Goal line technology has come on the scene. And it was hoped that this might sound the death knell of controversies over whether goals were legal or illegal towards the boundary line.
On the occasion of France vs. Honduras, this selfsame technology only divided the critics most of whom were fans on either side of the teams. All this started when there was a lot of anger and resentment over past goals not being counted as legal by authorities.
The FIFA administration at long last decided to give goal line technology a chance to show the world its real face. And the results were surprising. It was thought to be a straightforward affair but it turned out to be full of kinks and knots.
According to FIFA, "GoalControl is equipped with 14 high-speed cameras located around the pitch, with seven cameras focusing on each goalmouth. The ball’s position is continuously and automatically captured in 3D and the indication of whether a goal has been scored is immediately confirmed within one second to a watch worn by each of the match officials."
GoalControl was set up in about a dozen stadiums. And more-than-a-dozen cameras that got fitted around the stadiums had razor sharp footage to boot. Yet this was not enough for that perfectionist creature called man.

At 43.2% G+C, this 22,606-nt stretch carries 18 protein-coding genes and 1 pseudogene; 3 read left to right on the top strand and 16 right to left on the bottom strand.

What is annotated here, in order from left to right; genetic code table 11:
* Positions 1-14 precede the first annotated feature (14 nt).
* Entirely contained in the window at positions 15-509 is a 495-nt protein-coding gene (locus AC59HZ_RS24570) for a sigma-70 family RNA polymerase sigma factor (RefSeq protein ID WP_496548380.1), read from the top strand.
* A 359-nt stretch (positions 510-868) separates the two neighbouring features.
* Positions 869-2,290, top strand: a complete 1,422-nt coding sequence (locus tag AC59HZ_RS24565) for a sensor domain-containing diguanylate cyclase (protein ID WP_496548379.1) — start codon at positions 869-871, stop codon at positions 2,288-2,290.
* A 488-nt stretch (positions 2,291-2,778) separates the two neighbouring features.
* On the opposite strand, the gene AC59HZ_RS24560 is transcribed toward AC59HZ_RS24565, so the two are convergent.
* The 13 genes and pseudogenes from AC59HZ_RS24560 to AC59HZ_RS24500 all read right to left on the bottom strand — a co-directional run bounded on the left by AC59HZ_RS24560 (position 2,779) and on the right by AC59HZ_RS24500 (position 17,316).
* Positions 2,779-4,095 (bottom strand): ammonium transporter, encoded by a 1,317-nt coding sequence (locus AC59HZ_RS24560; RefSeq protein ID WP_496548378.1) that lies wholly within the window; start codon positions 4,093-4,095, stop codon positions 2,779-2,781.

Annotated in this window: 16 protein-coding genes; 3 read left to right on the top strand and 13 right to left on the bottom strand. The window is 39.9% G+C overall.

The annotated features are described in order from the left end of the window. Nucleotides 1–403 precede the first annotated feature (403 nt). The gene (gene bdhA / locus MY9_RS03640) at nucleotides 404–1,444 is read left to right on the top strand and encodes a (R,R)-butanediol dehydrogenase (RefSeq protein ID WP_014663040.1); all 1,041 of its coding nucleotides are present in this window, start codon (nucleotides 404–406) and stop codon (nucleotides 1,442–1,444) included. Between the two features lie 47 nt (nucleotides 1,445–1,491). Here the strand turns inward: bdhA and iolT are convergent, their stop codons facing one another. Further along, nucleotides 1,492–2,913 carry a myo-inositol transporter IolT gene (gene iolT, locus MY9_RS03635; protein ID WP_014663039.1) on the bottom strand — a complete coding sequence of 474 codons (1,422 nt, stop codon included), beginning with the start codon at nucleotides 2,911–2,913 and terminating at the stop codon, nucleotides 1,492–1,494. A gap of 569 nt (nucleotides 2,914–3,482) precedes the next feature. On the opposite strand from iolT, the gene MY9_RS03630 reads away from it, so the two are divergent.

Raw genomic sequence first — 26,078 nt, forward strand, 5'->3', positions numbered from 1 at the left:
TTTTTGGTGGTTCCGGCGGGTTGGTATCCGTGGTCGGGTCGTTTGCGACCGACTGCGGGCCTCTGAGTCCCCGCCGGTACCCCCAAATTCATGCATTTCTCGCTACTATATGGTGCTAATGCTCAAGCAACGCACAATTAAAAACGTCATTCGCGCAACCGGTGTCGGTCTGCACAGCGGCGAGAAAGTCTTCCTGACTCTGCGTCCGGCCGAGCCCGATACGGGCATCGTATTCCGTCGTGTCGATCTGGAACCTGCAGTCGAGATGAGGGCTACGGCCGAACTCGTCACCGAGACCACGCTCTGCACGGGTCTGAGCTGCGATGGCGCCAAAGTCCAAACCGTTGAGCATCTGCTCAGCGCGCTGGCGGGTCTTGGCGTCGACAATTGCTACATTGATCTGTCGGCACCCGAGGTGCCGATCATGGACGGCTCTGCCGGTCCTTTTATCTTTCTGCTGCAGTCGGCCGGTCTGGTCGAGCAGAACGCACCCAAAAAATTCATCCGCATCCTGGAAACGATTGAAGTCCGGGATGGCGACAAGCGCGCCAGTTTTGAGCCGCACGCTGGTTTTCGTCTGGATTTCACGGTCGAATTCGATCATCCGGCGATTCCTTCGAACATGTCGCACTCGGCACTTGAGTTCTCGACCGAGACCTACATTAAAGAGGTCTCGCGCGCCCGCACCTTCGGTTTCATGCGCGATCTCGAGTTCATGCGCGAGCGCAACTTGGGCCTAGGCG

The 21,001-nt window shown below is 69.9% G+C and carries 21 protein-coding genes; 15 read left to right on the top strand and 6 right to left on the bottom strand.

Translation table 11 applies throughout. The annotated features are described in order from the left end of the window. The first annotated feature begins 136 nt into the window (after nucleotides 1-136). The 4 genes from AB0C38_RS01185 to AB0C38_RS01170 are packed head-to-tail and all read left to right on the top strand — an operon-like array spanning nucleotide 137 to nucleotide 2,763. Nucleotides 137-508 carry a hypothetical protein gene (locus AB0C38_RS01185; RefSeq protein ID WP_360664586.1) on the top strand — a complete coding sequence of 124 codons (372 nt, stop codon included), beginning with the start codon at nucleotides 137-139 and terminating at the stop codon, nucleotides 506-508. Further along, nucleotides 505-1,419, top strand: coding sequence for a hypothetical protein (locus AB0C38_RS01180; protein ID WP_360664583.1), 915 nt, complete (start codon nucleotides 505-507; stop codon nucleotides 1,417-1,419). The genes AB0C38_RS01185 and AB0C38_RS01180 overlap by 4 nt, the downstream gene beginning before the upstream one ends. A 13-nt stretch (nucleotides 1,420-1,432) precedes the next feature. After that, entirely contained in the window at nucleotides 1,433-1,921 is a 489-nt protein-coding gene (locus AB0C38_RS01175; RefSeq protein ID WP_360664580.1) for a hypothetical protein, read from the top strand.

3D imagery of the football going about its path on the field is captured on the cameras. And second-by-second surveillance of goals being scored is a sure thing.
At the recent goal which nearly made it, the technology’s take and the people’s naked eye proof didn’t tally. When the technology’s criterion was judged to be the deciding verdict (obviously!) there was outrage among the crowds.
Many formerly dissed gurus started diatribes against the technology and its supposedly flawed version of reality. But then a really odd thing happened.
The workings of the technology were reevaluated and the end result was that the verdict was re-decided in favor of the naked eye version. This then again caused uproar, although it did bring a sense of human justice back into the equation.
No expert, but I'm pretty sure we didn't need #GLT to see if it crossed the line :>— Dan Sandford (@Dsandf0rd) June 12, 2014
There can be no doubt that technology is not the be all and end all of everything. It too can malfunction so we have to be very careful. After all, balls that function as information-relaying devices are a whole new ball game (pardon the pun).
Source: Yahoo! Sports